A mentioned Joe is a member of the Boston Police Force, and he sadly ends his career as a while on duty. He is taken off post due to involuntary movements, which sadly is something many HD patients are used to. This is a pivotal moment in the book and something I’m sure most readers suffering from the disease can relate to. Due to his early retirement he is not entitled to his full pension and living in the United States of America, you either want a kick-ass job or a kick-ass pension. Joe had neither and a family to support, so after seeking advice from a solicitor, Rosie and Joe get a divorce on paper so the government cant take what little money and assets the family has. Something Rosie struggled with but Joe was trying to do what was best for the family. Sadly sometimes, families have to do things on paper to protect one another.
As Huntington’s Disease is a condition that deteriorates over a period of time, considering the time frame is between 10 and 25 years the books can not physically cover everything! We sadly do not get to see the deterioration of Joe or read about it, this is something people could do with being educated on, possibly through another book. *Any chance of Inside the O'Briens 2.0?*
A massive story within the book that i appreciate Lisa shedding some light on is suicide. Sadly a huge problem with Huntington’s Disease is suicide, and we see this through Joe when he tried to take his life several times! His daughter breaks through to him, one of the most emotional chapters of the book, his daughter sums it up for everyone watching a parent pass toward the unavoidable: “We don’t know anyone else with HD. You’re the only example we have. We’re going to learn how to live and die with HD from you, Dad.” This is something I can personally relate to as my father is the only person in my family I know who suffers from Huntington’s disease or would have and continue to watch suffer from the disease. I can honestly say he has shown me how to live my life and manage Huntington’s. For example, Joe reminds me of my father, he struggled at the beginning and then he owned it! Okay so my father isn’t going to wear a hello kitty band-aid but he has accepted it!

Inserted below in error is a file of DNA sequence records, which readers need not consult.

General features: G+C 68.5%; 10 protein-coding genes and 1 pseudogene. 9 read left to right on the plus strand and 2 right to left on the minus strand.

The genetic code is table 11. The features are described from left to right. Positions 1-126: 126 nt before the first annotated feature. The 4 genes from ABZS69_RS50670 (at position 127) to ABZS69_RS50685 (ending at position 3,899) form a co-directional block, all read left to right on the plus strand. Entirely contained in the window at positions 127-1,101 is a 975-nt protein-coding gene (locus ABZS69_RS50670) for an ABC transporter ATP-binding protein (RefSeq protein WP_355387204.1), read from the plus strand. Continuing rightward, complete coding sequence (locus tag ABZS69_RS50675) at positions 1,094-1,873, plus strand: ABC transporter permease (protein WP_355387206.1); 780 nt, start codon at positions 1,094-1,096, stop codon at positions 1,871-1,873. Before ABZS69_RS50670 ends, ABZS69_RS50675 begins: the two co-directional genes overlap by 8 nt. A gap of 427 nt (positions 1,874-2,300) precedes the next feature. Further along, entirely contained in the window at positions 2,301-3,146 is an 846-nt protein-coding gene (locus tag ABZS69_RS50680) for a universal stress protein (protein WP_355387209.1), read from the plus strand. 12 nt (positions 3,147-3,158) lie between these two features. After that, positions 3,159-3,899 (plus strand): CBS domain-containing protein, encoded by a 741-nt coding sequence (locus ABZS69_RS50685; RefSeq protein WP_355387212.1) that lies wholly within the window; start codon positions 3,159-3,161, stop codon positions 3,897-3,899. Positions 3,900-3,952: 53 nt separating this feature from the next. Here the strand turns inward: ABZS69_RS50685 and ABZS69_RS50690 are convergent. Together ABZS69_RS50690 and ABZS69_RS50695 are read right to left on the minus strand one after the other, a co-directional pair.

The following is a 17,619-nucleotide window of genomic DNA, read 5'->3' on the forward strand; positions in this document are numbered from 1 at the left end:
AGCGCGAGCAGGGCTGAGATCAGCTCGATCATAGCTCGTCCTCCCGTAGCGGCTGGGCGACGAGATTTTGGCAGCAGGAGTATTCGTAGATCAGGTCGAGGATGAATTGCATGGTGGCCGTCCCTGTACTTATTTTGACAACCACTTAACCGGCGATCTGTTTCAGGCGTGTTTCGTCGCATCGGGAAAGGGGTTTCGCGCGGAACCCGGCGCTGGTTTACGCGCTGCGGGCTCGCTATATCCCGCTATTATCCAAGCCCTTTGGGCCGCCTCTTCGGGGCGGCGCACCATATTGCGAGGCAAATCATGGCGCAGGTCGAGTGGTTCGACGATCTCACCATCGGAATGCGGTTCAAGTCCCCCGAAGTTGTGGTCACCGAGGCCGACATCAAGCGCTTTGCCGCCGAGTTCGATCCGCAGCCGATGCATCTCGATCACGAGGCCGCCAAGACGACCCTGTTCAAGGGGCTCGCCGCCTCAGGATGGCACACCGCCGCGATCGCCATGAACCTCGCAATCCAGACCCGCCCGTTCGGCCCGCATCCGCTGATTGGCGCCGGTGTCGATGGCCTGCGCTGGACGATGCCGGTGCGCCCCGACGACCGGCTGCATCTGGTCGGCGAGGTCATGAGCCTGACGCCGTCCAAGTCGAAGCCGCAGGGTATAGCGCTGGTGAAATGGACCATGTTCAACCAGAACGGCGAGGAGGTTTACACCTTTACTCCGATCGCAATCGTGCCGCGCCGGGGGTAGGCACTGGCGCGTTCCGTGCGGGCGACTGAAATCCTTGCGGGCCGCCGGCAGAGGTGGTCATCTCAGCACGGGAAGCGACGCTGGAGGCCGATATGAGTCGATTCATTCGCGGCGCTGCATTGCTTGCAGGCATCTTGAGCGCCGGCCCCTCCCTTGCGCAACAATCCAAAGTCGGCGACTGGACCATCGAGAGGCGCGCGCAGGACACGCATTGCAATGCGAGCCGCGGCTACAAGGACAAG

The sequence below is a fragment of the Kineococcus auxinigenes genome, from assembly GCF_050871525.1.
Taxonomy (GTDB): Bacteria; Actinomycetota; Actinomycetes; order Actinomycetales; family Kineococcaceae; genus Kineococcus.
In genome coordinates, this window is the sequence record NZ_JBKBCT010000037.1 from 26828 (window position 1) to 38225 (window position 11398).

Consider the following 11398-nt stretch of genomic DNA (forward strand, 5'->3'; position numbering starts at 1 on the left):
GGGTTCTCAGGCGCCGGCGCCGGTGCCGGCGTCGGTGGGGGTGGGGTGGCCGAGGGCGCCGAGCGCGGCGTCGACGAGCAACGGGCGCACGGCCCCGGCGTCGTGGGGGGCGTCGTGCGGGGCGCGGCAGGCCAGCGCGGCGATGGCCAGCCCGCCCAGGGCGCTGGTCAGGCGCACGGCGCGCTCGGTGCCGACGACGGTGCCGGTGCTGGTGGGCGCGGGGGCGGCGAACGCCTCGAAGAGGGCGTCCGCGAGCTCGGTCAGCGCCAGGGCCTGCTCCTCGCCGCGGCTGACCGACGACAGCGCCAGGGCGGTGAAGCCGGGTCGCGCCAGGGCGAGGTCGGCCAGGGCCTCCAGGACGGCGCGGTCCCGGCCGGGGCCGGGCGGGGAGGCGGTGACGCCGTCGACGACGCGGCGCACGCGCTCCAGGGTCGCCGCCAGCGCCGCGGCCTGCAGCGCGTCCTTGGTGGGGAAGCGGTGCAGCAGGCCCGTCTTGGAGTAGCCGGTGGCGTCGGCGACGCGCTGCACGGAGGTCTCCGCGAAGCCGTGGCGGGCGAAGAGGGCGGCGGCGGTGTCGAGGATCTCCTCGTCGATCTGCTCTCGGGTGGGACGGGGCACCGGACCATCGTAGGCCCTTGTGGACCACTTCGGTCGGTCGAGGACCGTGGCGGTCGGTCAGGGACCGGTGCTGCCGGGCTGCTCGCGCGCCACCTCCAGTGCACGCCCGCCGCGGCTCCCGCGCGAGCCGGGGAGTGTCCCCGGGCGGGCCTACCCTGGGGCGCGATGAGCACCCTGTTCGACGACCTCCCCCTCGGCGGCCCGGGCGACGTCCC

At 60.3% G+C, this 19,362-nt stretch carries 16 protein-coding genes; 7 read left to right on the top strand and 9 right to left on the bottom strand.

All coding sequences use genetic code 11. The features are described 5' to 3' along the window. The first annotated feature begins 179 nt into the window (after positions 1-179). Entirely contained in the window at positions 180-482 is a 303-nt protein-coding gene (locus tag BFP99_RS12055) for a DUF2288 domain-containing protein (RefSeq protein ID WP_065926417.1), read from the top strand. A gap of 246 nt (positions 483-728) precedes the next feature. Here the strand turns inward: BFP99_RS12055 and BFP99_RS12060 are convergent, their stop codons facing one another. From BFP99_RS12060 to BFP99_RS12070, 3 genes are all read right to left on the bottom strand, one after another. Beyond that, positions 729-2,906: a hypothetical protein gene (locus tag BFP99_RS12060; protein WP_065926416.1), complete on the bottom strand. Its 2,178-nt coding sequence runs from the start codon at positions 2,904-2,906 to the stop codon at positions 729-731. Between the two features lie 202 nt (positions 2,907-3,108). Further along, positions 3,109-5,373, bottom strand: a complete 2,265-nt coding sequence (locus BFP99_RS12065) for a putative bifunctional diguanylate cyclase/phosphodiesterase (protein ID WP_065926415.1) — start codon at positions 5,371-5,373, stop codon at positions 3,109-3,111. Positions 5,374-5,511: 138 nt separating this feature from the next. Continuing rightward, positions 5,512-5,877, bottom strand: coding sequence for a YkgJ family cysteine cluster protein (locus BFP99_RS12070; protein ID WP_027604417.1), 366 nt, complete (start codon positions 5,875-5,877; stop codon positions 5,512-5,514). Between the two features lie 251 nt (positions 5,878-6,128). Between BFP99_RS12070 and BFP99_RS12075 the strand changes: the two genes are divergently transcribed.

I enjoyed reading this book a lot, it covers every aspect of the members of the family and highlights many different storylines which people can relate to. I personally can relate to Katie and found comfort with her story, I feel like I would like a book just on her story, thoughts and feelings.